As the requests of developers and users change, so do technologies. As the main tools for the creation of applications, frameworks are no different. What was convenient and popular yesterday, may lose necessity and demand today.
The Ruby on Rails, a framework written in the Ruby language and released in 2004, is often called an example of such change. A framework that was once one of the most popular, is now considered to be stale and dead by some.
But is it true, though?
Ruby on Rails criticism
We all have prejudice about something. RoR has suffered enough at the hands of prejudice.
Why do some people assume that Rails is dying? Well, there are a number of reasons for this.
RoR’s popularity decline is not so much because of its obsolescence, but competition. At the time of its release, this framework was one of a kind, which made it widely used in development until new products with similar or superior features began to appear.
At the time Ruby on Rails appeared it made a huge impact on the developer community. After its grand entrance, Rails continued to be at the forefront of chosen frameworks, reaching Ruby on Rails high usage in 2006. Although popularity has since declined, demand remains stable today.
Is Ruby on Rails dead?
Ruby on Rails is alive and breathing, and may even outlive its competitors. Of course, the application development process becomes increasingly complex and requires new capabilities from the frameworks at a rapidly increasing rate. In addition, new frameworks appear with novel capabilities and get quick (albeit temporary) acclaim, supporting the assumption that RoR is dying.
How popular is Ruby on Rails?
Although the popularity of RoR has declined in recent years, this is a reasonable expectation for technologies that have been on the market for an extended period of time.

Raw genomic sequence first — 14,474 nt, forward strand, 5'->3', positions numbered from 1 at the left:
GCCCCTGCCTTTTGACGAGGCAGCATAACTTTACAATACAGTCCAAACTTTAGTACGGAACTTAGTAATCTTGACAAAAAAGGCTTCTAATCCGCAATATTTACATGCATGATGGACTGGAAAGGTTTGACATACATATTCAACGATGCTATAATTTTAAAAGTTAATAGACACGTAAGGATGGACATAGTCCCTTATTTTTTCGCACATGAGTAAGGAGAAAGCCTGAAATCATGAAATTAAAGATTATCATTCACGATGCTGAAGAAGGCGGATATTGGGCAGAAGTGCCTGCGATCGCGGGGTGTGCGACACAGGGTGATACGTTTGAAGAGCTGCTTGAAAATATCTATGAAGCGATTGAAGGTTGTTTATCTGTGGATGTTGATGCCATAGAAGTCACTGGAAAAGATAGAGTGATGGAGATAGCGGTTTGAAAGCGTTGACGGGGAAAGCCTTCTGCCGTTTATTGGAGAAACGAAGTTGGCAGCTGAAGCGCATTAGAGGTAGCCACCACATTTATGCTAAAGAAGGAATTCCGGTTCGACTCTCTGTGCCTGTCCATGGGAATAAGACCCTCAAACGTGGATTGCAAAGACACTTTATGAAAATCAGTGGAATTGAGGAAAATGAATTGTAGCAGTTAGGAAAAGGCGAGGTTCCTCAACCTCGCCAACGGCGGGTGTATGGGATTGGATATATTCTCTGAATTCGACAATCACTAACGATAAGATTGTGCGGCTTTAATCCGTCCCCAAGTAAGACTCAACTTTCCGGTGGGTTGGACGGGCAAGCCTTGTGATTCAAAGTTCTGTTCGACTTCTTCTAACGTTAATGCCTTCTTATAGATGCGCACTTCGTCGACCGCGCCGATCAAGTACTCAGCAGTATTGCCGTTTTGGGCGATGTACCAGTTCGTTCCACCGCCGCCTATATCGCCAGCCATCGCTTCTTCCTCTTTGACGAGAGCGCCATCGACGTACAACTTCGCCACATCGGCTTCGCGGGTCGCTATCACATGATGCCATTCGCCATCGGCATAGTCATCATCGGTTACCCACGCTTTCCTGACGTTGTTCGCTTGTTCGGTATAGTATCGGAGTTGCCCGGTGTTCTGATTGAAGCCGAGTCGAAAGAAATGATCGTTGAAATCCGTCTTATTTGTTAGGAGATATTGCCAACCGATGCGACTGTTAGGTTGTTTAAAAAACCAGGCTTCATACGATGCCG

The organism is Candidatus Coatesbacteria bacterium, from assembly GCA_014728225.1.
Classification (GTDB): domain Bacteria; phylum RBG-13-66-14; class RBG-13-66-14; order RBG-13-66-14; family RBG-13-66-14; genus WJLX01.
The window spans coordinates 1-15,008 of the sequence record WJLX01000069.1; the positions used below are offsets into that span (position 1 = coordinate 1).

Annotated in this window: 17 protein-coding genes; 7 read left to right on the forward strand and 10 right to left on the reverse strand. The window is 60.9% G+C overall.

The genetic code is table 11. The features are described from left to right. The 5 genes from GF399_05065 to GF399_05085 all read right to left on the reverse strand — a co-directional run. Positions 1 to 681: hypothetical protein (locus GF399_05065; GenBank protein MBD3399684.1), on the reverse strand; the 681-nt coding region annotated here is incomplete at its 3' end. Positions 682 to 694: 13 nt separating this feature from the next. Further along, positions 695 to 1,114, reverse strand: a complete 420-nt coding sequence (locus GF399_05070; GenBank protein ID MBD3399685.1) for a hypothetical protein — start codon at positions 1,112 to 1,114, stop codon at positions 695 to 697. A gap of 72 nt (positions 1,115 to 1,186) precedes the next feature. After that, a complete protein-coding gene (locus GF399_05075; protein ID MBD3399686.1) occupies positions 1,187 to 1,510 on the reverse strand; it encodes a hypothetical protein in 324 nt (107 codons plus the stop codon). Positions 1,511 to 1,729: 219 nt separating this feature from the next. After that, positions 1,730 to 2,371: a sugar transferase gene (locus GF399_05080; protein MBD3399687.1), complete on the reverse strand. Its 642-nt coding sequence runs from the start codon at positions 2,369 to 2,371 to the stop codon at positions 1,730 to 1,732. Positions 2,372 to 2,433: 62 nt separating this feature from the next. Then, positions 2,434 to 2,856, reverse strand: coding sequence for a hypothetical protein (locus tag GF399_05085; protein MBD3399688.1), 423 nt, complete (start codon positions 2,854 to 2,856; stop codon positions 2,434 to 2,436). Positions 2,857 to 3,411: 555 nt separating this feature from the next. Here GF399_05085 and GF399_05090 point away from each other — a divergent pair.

Evidence of RoR’s popularity and prosperity:
Convenience: today Rails is still convenient, functional and useful, which is relevant to developers. RoR is convenient due to quick development, convenient and readable syntax, and innumerable built-in solutions (libraries). Competitors, though on the rise are likely to fall out of popularity in part due to novelty over practicality.
Community: Rails always evolves, which is evident by the size of its active Ruby on Rails community. Developers use Q&A platforms like Stack, Overflow, and Dev regularly to discuss problems, as well as share new articles and tricks.
Companies using Ruby on Rails: many large companies (Imgur, Github, Twitch.tv, and others) still use RoR for their apps. The foundation for a future for the Ruby on Rails framework has been set. As long as RoR’s features and functionality are among the best, well-known companies will continue using it in the development.
Bright future of Ruby on Rails
New versions of Ruby keep getting released with increasing convenience. It is expected that the update of Ruby planned for release in 2020 will be groundbreaking.
The creators set three goals for Ruby 3:
- Static analysis
- JIT / Ruby 3×3 / Performance
Ultimately, the Ruby founder wants ruby to be at least 3x faster than the current version, to have better handling of concurrency and “duck inference” with the introduction of static types in the best way.
So, above we’ve listed the bullet points that prove that RoR is very popular. If you want to get a whole overview of this framework, we have a list of Pros and cons of Ruby on Rails for you!
To sum up, even though there are lots of rumours concerning RoR’s fading out, the facts indicate otherwise:
- Strong community
- Continuous evolution
- Enormous number of tools and libraries
Sometimes people believe that if nobody is talking about a technology that was highly popular not a long time ago, then it means that this technology is dying. Well, this is not the case here. It only means that the peak of Ruby on Rails’s popularity has passed and the period of stability has come.
Ruby on Rails: Perfect for a startup business, convenient for a development team.